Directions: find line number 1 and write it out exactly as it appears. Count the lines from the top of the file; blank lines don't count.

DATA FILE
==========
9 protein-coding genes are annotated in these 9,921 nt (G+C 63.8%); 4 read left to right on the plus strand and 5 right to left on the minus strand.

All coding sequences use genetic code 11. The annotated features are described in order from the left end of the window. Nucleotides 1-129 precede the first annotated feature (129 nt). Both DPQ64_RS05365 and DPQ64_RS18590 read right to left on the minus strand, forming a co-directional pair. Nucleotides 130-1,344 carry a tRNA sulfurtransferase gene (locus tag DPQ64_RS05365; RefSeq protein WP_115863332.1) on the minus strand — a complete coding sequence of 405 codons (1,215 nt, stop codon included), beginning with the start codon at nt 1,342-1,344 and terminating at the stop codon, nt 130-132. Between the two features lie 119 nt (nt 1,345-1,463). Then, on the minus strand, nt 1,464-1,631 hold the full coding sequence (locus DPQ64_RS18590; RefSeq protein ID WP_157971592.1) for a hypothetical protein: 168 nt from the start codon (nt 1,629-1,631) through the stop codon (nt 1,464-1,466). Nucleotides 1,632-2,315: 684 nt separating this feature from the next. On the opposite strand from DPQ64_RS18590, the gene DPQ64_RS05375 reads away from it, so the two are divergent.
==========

9 protein-coding genes are annotated in these 9,921 nt (G+C 63.8%); 4 read left to right on the plus strand and 5 right to left on the minus strand.